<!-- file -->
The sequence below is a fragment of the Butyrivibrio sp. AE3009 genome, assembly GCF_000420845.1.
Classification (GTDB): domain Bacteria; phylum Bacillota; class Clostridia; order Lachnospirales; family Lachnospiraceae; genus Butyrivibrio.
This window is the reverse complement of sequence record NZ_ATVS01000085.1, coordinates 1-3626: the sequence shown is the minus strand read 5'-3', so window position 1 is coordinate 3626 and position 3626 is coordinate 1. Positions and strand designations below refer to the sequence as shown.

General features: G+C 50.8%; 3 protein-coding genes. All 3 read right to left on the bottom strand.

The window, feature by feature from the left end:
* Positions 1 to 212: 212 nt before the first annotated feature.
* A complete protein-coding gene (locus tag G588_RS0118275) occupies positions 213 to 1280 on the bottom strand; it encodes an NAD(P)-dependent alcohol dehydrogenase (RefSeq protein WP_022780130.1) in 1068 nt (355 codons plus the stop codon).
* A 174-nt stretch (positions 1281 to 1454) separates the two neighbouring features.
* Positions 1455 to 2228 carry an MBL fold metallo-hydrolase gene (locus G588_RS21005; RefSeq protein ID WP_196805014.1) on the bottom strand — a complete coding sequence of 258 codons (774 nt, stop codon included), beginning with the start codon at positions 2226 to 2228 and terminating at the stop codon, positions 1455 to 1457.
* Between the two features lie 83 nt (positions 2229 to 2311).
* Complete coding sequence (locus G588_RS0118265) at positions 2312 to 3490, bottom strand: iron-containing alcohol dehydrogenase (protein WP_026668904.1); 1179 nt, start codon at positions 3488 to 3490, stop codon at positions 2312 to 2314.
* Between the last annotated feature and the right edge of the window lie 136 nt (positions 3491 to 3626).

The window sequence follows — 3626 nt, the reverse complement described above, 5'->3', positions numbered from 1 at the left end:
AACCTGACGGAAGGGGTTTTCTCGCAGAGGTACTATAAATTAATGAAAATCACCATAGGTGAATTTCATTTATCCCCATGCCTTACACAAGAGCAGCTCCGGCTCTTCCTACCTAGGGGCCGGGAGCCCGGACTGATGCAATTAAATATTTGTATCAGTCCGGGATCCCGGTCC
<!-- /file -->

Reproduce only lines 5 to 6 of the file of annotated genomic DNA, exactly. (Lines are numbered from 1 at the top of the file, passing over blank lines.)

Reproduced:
The window, feature by feature from the left end:
* Positions 1 to 212: 212 nt before the first annotated feature.